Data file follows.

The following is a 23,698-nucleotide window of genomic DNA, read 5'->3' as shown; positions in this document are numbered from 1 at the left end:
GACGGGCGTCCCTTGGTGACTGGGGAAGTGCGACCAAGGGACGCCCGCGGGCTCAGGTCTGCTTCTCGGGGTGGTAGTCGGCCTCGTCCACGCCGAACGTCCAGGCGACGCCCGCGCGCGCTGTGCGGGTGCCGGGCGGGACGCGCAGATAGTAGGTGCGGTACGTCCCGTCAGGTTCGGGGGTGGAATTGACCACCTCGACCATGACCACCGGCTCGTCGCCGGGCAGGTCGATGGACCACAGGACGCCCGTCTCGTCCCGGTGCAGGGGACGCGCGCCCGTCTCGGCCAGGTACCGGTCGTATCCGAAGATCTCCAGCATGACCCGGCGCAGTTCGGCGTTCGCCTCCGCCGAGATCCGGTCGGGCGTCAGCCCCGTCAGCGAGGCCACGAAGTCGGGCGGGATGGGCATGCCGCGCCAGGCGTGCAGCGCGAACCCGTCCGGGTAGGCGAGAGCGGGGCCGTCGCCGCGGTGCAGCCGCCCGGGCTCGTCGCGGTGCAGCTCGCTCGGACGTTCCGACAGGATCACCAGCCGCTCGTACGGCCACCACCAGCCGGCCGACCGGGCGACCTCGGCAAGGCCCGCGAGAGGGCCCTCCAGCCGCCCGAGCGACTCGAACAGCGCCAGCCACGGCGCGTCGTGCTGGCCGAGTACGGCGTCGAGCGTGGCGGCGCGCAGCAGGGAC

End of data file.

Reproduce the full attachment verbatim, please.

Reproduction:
The following is a 23,698-nucleotide window of genomic DNA, read 5'->3' as shown; positions in this document are numbered from 1 at the left end:
GACGGGCGTCCCTTGGTGACTGGGGAAGTGCGACCAAGGGACGCCCGCGGGCTCAGGTCTGCTTCTCGGGGTGGTAGTCGGCCTCGTCCACGCCGAACGTCCAGGCGACGCCCGCGCGCGCTGTGCGGGTGCCGGGCGGGACGCGCAGATAGTAGGTGCGGTACGTCCCGTCAGGTTCGGGGGTGGAATTGACCACCTCGACCATGACCACCGGCTCGTCGCCGGGCAGGTCGATGGACCACAGGACGCCCGTCTCGTCCCGGTGCAGGGGACGCGCGCCCGTCTCGGCCAGGTACCGGTCGTATCCGAAGATCTCCAGCATGACCCGGCGCAGTTCGGCGTTCGCCTCCGCCGAGATCCGGTCGGGCGTCAGCCCCGTCAGCGAGGCCACGAAGTCGGGCGGGATGGGCATGCCGCGCCAGGCGTGCAGCGCGAACCCGTCCGGGTAGGCGAGAGCGGGGCCGTCGCCGCGGTGCAGCCGCCCGGGCTCGTCGCGGTGCAGCTCGCTCGGACGTTCCGACAGGATCACCAGCCGCTCGTACGGCCACCACCAGCCGGCCGACCGGGCGACCTCGGCAAGGCCCGCGAGAGGGCCCTCCAGCCGCCCGAGCGACTCGAACAGCGCCAGCCACGGCGCGTCGTGCTGGCCGAGTACGGCGTCGAGCGTGGCGGCGCGCAGCAGGGAC